December in Africa: Ghanian healthcare drones and Cameroonian separatist cryptocurrency

December in Africa: Ghanian healthcare drones and Cameroonian separatist cryptocurrency
Credit: Amcaja (edited)

December is an expensive month for anyone, and tech companies across Africa went on a fundraising spree in advance of the festive period last month.

Companies from across the continent, in a variety of sectors, raised funding in December. Most notable was pan-African e-commerce company Jumia, which raised strategic investment from the alcoholic beverage brand Pernod Ricard.

Another major fundraiser was infrastructure firm Liquid Telecom, which secured a $180 million USD cash injection from CDC Group, while Nigerian travel company Wakanow raised $40 million USD. South African fintech company JUMO took its total raised funds to over $103 million USD after Odey Asset Management invested $12.5 million USD in the company.

December also saw an acquisition in the tech space, in Tunisia, with retailer Magasin Général buying e-commerce startup Founa. It was a busy month for the North African country, which also saw fintech startup Expensya raise $4.5 million in investment and Utopixar secure grant funds from UNICEF. Egyptian startups Halan and Vezeeta also bagged cash.

The long list of tech startups that secured investment also included Nigeria’s Kobo360, Kenya’s UTU, Ghana’s AgroCenta, and Zambia’s Rent to Own. South African startups HouseME, Snapt and Naked Insurance also raised.

Separatists go crypto

Meanwhile, in Cameroon, separatists in anglophone areas, who are rebelling against the francophone government, have created their own cryptocurrency, AmbaCoin, as they look for an easier way of moving money around.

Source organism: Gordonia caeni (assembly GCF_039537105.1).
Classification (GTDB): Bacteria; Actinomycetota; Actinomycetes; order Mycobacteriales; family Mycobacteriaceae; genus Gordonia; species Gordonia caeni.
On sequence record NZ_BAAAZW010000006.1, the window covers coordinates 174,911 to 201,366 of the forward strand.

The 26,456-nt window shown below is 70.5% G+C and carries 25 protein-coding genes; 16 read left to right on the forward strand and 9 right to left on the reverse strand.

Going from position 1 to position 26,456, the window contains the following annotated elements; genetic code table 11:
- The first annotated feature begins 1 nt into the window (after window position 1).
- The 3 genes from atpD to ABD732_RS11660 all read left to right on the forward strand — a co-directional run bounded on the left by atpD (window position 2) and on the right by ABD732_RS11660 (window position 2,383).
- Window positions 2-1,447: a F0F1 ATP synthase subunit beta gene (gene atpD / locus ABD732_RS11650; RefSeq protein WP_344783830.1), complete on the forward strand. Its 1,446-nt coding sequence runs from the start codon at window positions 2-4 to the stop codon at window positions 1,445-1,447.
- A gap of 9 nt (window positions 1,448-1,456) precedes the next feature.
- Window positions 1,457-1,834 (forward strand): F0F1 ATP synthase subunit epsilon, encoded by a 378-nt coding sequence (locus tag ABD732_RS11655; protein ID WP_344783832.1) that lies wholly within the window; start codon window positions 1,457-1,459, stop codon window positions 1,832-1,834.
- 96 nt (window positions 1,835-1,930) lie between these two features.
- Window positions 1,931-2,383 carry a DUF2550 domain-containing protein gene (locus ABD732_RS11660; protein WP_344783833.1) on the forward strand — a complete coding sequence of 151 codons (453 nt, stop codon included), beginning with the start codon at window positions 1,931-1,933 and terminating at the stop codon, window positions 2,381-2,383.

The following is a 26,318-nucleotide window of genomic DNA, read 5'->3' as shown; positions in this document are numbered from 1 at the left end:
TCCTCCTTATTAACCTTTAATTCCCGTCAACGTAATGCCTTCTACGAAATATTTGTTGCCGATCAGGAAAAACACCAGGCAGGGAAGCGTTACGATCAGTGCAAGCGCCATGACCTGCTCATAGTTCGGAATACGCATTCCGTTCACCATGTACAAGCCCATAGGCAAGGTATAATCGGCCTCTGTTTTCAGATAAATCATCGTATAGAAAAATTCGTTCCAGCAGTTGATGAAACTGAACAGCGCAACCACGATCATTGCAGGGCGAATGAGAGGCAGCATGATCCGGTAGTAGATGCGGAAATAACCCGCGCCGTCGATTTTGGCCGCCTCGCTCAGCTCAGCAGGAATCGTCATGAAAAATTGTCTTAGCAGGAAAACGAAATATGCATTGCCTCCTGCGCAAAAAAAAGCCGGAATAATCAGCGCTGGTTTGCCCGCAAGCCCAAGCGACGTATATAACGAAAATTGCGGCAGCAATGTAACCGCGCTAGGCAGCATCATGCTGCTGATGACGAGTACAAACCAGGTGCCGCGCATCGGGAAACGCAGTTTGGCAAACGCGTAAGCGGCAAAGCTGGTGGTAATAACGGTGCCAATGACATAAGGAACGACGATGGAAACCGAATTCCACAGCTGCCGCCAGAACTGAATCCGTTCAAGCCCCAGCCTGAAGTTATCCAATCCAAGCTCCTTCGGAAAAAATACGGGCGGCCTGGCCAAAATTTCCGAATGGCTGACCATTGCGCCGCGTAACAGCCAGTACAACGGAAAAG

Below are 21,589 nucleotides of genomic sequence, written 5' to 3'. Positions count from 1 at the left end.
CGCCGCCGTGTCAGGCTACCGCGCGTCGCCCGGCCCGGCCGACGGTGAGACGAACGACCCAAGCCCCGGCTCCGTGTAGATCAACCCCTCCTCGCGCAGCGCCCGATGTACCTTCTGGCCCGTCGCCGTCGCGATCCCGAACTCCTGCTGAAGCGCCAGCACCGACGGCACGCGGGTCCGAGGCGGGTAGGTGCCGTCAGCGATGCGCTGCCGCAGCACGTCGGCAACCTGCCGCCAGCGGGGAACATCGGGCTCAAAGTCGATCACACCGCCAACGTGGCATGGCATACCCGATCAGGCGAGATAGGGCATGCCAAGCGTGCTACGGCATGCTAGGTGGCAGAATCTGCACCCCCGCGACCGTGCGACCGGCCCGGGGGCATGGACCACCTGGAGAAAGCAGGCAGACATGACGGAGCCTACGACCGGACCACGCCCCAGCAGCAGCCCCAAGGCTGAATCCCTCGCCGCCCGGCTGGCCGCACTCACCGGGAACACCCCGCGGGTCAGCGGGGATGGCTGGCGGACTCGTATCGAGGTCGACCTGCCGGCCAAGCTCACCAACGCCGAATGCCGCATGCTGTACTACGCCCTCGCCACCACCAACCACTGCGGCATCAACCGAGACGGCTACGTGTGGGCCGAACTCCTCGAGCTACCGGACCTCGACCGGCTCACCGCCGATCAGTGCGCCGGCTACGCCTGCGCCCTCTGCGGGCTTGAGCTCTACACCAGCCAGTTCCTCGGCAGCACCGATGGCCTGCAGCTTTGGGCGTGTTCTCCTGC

Tech is being used in a slightly more developmental way in Ghana, where the government has partnered with drone operator Zipline to launch emergency health and blood delivery services. Ghanaians will also soon be able to access their National Health Insurance Scheme (NHIS) policy via mobile thanks to new government policy.

Another government taking positive steps is Rwanda, which will roll out free Wi-Fi on public transport next year. In Kenya, however, the authorities are busying themselves with filtering access to adult content websites in order to “curb teenage pregnancies.”

The usual global tech giants were active over the course of the month, with Google launching Google Station in the Nigerian capital Abuja. Google Station is a platform for the provision of free Wi-Fi hotspots in public places, and its deployment in Abuja follows its launch in Lagos in July.

Uber and Careem do battle in Egypt

Another major firm that had a busy month was Uber, which launched a bus-hailing service in Egypt, where it will go head to head with the Dubai-based Careem, which has done exactly the same thing.

Uber has also launched 24-hour helplines for drivers and riders in Kenya and South Africa, but will have to contend with the new Nairobi County Finance Bill in Kenya, which will see ride-hailing companies pay an annual licensing fee.

And that was December in Africa. Happy New Year everyone!

This post is part of our contributor series. The views expressed are the author's own and not necessarily shared by TNW.

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